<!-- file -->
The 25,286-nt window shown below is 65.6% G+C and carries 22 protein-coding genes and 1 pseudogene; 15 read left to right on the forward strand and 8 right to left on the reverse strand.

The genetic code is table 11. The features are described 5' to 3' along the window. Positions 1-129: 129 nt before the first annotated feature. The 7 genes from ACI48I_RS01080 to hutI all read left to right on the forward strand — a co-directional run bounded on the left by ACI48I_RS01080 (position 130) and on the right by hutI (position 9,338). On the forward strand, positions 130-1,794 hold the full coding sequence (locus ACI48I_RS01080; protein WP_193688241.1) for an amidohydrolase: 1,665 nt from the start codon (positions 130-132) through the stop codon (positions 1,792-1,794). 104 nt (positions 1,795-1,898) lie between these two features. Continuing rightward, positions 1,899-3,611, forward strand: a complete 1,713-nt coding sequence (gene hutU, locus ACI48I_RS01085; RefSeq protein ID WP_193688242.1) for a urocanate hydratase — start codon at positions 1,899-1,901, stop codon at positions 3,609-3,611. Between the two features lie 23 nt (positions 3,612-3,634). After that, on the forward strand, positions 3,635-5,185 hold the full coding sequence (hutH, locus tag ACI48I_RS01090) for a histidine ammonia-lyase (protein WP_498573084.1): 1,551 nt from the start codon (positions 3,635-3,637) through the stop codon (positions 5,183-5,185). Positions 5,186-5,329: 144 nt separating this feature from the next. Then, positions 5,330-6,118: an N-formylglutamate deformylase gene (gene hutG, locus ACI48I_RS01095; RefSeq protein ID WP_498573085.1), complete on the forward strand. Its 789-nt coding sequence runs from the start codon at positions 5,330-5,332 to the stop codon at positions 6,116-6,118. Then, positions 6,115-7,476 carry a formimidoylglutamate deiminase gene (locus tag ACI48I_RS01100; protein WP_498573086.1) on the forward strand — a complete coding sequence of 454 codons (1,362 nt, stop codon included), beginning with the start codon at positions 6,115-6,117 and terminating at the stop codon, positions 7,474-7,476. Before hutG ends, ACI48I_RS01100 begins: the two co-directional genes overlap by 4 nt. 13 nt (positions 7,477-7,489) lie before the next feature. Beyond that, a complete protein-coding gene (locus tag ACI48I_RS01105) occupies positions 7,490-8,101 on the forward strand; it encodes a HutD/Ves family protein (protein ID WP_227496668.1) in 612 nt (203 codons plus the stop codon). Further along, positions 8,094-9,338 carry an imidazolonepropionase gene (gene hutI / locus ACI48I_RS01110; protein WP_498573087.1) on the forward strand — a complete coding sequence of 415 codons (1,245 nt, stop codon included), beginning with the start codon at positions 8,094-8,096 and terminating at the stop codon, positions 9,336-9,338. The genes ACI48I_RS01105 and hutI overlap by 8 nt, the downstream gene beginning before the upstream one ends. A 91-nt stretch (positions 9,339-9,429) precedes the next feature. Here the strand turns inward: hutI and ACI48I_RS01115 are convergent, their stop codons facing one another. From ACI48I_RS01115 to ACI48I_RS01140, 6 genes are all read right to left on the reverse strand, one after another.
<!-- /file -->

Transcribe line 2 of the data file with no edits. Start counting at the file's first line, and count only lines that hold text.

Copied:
The genetic code is table 11. The features are described 5' to 3' along the window. Positions 1-129: 129 nt before the first annotated feature. The 7 genes from ACI48I_RS01080 to hutI all read left to right on the forward strand — a co-directional run bounded on the left by ACI48I_RS01080 (position 130) and on the right by hutI (position 9,338). On the forward strand, positions 130-1,794 hold the full coding sequence (locus ACI48I_RS01080; protein WP_193688241.1) for an amidohydrolase: 1,665 nt from the start codon (positions 130-132) through the stop codon (positions 1,792-1,794). 104 nt (positions 1,795-1,898) lie between these two features. Continuing rightward, positions 1,899-3,611, forward strand: a complete 1,713-nt coding sequence (gene hutU, locus ACI48I_RS01085; RefSeq protein ID WP_193688242.1) for a urocanate hydratase — start codon at positions 1,899-1,901, stop codon at positions 3,609-3,611. Between the two features lie 23 nt (positions 3,612-3,634). After that, on the forward strand, positions 3,635-5,185 hold the full coding sequence (hutH, locus tag ACI48I_RS01090) for a histidine ammonia-lyase (protein WP_498573084.1): 1,551 nt from the start codon (positions 3,635-3,637) through the stop codon (positions 5,183-5,185). Positions 5,186-5,329: 144 nt separating this feature from the next. Then, positions 5,330-6,118: an N-formylglutamate deformylase gene (gene hutG, locus ACI48I_RS01095; RefSeq protein ID WP_498573085.1), complete on the forward strand. Its 789-nt coding sequence runs from the start codon at positions 5,330-5,332 to the stop codon at positions 6,116-6,118. Then, positions 6,115-7,476 carry a formimidoylglutamate deiminase gene (locus tag ACI48I_RS01100; protein WP_498573086.1) on the forward strand — a complete coding sequence of 454 codons (1,362 nt, stop codon included), beginning with the start codon at positions 6,115-6,117 and terminating at the stop codon, positions 7,474-7,476. Before hutG ends, ACI48I_RS01100 begins: the two co-directional genes overlap by 4 nt. 13 nt (positions 7,477-7,489) lie before the next feature. Beyond that, a complete protein-coding gene (locus tag ACI48I_RS01105) occupies positions 7,490-8,101 on the forward strand; it encodes a HutD/Ves family protein (protein ID WP_227496668.1) in 612 nt (203 codons plus the stop codon). Further along, positions 8,094-9,338 carry an imidazolonepropionase gene (gene hutI / locus ACI48I_RS01110; protein WP_498573087.1) on the forward strand — a complete coding sequence of 415 codons (1,245 nt, stop codon included), beginning with the start codon at positions 8,094-8,096 and terminating at the stop codon, positions 9,336-9,338. The genes ACI48I_RS01105 and hutI overlap by 8 nt, the downstream gene beginning before the upstream one ends. A 91-nt stretch (positions 9,339-9,429) precedes the next feature. Here the strand turns inward: hutI and ACI48I_RS01115 are convergent, their stop codons facing one another. From ACI48I_RS01115 to ACI48I_RS01140, 6 genes are all read right to left on the reverse strand, one after another.